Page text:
- Davis, M.F. et al., 2011. An ecological perspective on U.S. industrial poultry production: the role of anthropogenic ecosystems on the emergence of drug-resistant bacteria from agricultural environments. Current Opinion in Microbiology, 14(3), pp.244–250.
- Fick, J. et al., 2009. Contamination of surface, ground, and drinking water from pharmaceutical production. Environmental toxicology and chemistry / SETAC, 28(12), pp.2522–2527.
- Karthikeyan, K.G. & Meyer, M.T., 2006. Occurrence of antibiotics in wastewater treatment facilities in Wisconsin, USA. The Science of the total environment, 361(1-3), pp.196–207.
- Larsson, D.G.J., de Pedro, C. & Paxeus, N., 2007. Effluent from drug manufactures contains extremely high levels of pharmaceuticals. Journal of hazardous materials, 148(3), pp.751–755.
- Lindberg, R. et al., 2004. Determination of antibiotic substances in hospital sewage water using solid phase extraction and liquid chromatography/mass spectrometry and group analogue internal standards. Chemosphere, 57(10), pp.1479–1488.
- Lindberg, R.H. et al., 2007. Environmental risk assessment of antibiotics in the Swedish environment with emphasis on sewage treatment plants. Water research, 41(3), pp.613–619.
- Pruden, A. et al., 2006. Antibiotic resistance genes as emerging contaminants: studies in northern Colorado. Environmental Science & Technology, 40(23), pp.7445–7450.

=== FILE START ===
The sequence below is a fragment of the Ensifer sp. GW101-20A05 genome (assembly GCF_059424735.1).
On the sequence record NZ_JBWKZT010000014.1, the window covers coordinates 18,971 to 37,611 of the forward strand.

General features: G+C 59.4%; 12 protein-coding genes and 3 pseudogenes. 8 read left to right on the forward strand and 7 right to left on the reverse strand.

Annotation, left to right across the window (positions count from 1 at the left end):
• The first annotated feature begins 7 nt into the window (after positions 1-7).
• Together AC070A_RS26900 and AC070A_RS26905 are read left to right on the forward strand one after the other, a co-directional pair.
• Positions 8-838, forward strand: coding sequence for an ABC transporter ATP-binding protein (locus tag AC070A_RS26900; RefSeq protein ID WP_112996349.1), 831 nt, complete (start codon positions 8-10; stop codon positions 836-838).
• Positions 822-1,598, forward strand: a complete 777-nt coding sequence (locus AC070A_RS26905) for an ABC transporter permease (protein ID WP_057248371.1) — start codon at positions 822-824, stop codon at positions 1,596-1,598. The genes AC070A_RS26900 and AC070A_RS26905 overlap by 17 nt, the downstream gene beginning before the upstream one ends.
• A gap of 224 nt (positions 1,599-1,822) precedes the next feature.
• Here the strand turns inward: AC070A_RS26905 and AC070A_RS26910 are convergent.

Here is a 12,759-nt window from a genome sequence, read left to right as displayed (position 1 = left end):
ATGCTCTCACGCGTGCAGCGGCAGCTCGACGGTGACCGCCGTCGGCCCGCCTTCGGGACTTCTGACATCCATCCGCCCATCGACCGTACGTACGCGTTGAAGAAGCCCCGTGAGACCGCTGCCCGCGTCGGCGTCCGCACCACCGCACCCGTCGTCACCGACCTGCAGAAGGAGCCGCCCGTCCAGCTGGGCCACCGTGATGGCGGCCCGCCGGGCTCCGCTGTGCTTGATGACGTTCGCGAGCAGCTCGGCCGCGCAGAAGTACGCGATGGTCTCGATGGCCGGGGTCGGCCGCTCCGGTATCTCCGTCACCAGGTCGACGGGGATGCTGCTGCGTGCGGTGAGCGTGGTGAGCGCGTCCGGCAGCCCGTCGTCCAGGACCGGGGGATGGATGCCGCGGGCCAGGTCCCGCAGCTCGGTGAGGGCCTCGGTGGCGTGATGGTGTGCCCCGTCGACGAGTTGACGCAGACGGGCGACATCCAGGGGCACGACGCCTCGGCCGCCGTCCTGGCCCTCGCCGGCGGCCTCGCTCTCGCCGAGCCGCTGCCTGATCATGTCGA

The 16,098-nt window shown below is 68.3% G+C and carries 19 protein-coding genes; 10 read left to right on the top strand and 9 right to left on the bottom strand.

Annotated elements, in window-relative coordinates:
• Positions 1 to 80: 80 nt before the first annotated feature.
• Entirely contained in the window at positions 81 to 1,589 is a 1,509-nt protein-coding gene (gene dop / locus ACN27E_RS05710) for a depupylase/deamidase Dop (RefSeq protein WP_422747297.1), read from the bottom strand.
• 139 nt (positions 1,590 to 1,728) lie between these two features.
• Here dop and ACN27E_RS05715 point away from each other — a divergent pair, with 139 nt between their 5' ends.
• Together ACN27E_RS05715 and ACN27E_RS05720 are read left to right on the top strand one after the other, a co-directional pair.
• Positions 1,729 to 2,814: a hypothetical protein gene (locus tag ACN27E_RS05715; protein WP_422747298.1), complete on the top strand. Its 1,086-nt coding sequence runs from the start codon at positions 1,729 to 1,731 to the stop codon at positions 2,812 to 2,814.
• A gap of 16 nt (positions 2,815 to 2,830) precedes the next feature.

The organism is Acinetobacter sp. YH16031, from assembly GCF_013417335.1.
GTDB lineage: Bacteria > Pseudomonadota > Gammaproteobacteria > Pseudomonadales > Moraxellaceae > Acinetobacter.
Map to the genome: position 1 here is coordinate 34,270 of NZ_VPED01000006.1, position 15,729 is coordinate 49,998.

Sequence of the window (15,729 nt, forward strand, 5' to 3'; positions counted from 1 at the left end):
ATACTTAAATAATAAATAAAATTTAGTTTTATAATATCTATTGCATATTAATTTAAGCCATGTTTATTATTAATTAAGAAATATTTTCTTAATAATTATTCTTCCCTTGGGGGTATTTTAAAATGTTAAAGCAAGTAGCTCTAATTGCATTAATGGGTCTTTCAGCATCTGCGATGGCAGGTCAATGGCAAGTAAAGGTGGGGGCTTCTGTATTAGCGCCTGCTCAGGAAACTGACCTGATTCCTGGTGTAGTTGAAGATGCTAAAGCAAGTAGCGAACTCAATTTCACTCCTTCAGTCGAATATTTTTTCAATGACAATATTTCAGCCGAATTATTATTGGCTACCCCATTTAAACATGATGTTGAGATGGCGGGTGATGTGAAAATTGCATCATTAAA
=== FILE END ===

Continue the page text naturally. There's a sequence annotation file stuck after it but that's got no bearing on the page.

It seriously worries me that a number of indications recently have pointed to that the heavy use of antibiotics does not only drive antibiotic resistance development, but also the development towards more virulent and aggressive strains of pathogenic bacteria. First, the genome sequencing of the E. coli strain that caused the EHEC outbreak in Germany in May revealed not only antibiotic resistance genes, but also is also able to make Shiga toxin, which is causes the severe diarrhoea and kidney damage related to the haemolytic uremic syndrome (HUS). The genes encoding the Shiga toxin are not originally bacterial genes, but instead seem to originate from phages. When E. coli gets infected with a Shiga toxin-producing phage, it becomes a human pathogen . David Acheson, managing director for food safety at consulting firm Leavitt Partners, says that exposure to antibiotics might be enhancing the spread of Shiga toxin-producing phage. Some antibiotics triggers what is referred to as the SOS response, which induces the phage to start replicating. The replication of the phage causes the bacteria to burst, releasing the phages, and with them the toxin .